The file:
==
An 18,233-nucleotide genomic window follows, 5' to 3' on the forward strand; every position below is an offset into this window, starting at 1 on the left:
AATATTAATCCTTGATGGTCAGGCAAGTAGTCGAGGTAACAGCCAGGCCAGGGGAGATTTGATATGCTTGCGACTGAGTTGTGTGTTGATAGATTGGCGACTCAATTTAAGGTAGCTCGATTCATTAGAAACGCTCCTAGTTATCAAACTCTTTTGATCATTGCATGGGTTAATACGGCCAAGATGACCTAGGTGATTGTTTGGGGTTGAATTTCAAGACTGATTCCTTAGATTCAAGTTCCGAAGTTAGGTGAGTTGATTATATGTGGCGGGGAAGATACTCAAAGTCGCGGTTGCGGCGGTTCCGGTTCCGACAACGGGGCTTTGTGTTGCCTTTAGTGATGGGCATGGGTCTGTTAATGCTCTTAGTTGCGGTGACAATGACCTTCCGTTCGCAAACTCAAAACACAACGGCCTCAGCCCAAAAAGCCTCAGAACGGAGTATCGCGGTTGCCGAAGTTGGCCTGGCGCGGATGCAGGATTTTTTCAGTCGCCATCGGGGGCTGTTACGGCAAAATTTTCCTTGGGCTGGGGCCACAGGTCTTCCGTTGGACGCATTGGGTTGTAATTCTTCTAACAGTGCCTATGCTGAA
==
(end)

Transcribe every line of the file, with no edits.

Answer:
An 18,233-nucleotide genomic window follows, 5' to 3' on the forward strand; every position below is an offset into this window, starting at 1 on the left:
AATATTAATCCTTGATGGTCAGGCAAGTAGTCGAGGTAACAGCCAGGCCAGGGGAGATTTGATATGCTTGCGACTGAGTTGTGTGTTGATAGATTGGCGACTCAATTTAAGGTAGCTCGATTCATTAGAAACGCTCCTAGTTATCAAACTCTTTTGATCATTGCATGGGTTAATACGGCCAAGATGACCTAGGTGATTGTTTGGGGTTGAATTTCAAGACTGATTCCTTAGATTCAAGTTCCGAAGTTAGGTGAGTTGATTATATGTGGCGGGGAAGATACTCAAAGTCGCGGTTGCGGCGGTTCCGGTTCCGACAACGGGGCTTTGTGTTGCCTTTAGTGATGGGCATGGGTCTGTTAATGCTCTTAGTTGCGGTGACAATGACCTTCCGTTCGCAAACTCAAAACACAACGGCCTCAGCCCAAAAAGCCTCAGAACGGAGTATCGCGGTTGCCGAAGTTGGCCTGGCGCGGATGCAGGATTTTTTCAGTCGCCATCGGGGGCTGTTACGGCAAAATTTTCCTTGGGCTGGGGCCACAGGTCTTCCGTTGGACGCATTGGGTTGTAATTCTTCTAACAGTGCCTATGCTGAA